She stopped the Taliban from shutting down her school by offering them tea
Suppose the Taliban barge into your house or place of work, and threaten you. You would be acutely aware of the fact that your life is in danger. They could put a bullet in you before you would be able to scream. You would know what the odds of your survival are, and you’d be completely cognisant of the fact that there is no way to escape the situation.
You would be tempted to do one of two things:
1. Cower under the table or lock yourself in the bathroom and pray to God you don’t die today.
2. Or, stand your ground and fight back for what you believe in.
When the Taliban barged into Sakena Yacoobi’s work place in Peshawar, a house that functioned as a make-shift school for girls, and accused her of educating women, she did the unthinkable – she offered them tea, shrugged, and said,
“What school? There is no school.”
She told them this was just a house in which women learnt the Quran to become better wives so they could obey their husbands.
The nine men scratched their heads, perplexed.
She offered them tea again. They took a sip, and left.
Yacoobi tricked them into leaving and prevented the massacre of many innocent lives.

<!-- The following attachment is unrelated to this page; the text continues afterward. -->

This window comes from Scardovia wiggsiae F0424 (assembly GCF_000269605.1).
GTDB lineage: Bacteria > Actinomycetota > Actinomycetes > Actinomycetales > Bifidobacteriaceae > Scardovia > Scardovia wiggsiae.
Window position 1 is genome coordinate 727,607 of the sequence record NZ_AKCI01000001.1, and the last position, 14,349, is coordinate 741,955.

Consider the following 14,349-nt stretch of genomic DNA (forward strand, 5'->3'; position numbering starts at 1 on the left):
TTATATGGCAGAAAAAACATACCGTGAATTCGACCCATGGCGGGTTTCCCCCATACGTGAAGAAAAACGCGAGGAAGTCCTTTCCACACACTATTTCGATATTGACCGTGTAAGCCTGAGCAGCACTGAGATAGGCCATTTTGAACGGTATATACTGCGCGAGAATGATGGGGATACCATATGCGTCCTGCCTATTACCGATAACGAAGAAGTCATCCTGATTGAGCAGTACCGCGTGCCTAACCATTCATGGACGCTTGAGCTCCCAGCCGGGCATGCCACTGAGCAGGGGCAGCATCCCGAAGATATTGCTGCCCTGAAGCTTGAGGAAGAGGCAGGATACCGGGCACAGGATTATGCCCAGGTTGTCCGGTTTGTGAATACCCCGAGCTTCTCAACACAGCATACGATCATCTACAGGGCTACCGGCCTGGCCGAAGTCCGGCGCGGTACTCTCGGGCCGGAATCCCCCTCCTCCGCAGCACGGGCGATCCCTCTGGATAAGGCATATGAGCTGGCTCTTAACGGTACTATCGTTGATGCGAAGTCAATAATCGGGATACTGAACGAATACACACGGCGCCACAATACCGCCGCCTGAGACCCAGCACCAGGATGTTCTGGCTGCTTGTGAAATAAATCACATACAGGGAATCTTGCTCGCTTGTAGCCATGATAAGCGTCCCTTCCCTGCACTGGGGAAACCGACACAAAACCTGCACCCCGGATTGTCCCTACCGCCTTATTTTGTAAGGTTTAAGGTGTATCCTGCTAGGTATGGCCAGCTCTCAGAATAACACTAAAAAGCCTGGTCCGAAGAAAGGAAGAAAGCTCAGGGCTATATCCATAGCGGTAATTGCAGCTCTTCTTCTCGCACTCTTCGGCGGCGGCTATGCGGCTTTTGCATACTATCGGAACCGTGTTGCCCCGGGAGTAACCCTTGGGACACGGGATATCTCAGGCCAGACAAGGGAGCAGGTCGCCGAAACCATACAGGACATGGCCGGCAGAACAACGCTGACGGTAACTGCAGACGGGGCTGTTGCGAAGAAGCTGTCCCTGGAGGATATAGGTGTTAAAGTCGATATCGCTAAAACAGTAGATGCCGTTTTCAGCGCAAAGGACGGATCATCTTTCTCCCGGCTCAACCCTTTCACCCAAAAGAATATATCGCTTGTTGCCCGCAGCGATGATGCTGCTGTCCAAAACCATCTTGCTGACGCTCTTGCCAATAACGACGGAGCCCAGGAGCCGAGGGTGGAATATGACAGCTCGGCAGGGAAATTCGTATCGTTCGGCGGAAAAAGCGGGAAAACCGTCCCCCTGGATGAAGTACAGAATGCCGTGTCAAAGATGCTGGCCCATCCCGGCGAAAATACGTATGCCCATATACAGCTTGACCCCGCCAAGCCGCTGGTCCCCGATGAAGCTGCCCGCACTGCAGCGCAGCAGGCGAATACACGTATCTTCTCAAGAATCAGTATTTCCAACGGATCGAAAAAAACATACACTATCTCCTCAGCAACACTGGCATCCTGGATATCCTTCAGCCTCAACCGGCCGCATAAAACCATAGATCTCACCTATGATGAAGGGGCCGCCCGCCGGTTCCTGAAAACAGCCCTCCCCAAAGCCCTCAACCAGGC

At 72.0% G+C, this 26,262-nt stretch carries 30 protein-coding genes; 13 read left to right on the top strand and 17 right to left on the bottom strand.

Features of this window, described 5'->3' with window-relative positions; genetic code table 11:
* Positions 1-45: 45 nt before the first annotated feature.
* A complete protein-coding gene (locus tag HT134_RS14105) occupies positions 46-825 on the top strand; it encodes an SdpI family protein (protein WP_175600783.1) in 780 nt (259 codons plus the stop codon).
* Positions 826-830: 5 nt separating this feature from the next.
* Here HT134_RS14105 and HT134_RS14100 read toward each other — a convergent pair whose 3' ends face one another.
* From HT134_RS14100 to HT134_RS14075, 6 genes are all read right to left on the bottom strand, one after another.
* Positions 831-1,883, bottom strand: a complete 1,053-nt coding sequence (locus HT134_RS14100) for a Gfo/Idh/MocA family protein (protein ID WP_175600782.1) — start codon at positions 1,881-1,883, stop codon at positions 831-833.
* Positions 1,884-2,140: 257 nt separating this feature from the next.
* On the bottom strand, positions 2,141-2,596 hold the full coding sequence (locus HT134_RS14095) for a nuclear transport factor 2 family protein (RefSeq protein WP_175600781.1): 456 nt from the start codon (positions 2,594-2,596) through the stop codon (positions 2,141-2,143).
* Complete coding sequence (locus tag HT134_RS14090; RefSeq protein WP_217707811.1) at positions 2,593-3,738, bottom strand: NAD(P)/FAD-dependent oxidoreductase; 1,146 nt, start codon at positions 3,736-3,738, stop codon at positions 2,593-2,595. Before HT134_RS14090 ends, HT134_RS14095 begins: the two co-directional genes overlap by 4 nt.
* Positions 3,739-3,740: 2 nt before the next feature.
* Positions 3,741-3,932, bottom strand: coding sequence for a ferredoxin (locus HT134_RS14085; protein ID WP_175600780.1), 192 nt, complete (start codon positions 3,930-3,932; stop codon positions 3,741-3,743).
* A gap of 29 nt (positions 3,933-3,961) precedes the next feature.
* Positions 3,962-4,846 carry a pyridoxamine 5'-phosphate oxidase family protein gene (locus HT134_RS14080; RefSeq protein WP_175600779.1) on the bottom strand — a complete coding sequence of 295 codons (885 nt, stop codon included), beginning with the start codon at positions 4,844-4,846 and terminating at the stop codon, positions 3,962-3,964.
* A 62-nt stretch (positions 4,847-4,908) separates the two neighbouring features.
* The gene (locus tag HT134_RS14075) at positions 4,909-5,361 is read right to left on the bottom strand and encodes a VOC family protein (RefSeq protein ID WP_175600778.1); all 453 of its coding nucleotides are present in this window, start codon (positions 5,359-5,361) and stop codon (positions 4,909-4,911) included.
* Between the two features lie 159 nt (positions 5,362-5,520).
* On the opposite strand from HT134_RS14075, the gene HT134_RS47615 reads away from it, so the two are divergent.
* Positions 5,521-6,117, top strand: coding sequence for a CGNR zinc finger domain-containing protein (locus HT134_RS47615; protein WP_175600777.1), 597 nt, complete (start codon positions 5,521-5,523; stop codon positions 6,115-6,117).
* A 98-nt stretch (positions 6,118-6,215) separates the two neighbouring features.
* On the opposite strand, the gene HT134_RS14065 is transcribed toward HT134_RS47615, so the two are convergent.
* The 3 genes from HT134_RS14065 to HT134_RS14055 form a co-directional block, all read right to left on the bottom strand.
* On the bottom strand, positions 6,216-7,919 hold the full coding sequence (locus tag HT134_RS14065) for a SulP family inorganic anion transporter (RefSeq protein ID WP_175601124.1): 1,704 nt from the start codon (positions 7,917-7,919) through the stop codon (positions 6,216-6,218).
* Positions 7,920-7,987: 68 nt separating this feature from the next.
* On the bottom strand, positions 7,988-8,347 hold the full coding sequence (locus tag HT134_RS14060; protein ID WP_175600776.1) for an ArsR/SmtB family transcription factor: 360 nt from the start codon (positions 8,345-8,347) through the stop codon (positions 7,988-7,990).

In her talk, she chuckles and says,
“That’s the way you work with those people.”
Yacoobi, a woman from Afghanistan, is pained by the destruction that has plagued her country and has focused all her energy into educating the Afghan women who have been banned from going to school under the Taliban rule. She is the executive director and founder of the Afghan Institute of Learning (AIL), an Afghan women-led NGO that has been operating since 1995. After education was banned for women in Afghanistan and the Taliban shut down schools, AIL established 80 schools in residential compounds for 3,000 girls. AIL’s mission is to empower women by providing them with health and education in rural and urban areas, in Afghanistan and Pakistan.
On November 4, 2015, she was awarded the fifth annual World Innovation Summit for Education (WISE) prize for her work on women’s rights. The $500,000 prize would prove quite useful for the 12 million people who are aided by AIL.
When she accepted the prize in Doha, Qatar, she said,
“It is particularly meaningful because this is such a crucial time in Afghanistan. I dedicate the prize to the AIL and all of the women, men and children we are educating.”
Yacoobi has shown tremendous courage in the face of adversity. Her gait and wit has allowed her to resist and win against the staunchest of enemies. Her iron-like resolve has made the women of Pakistan and Afghanistan hopeful, so much so, that even men want to be taken under her wing.
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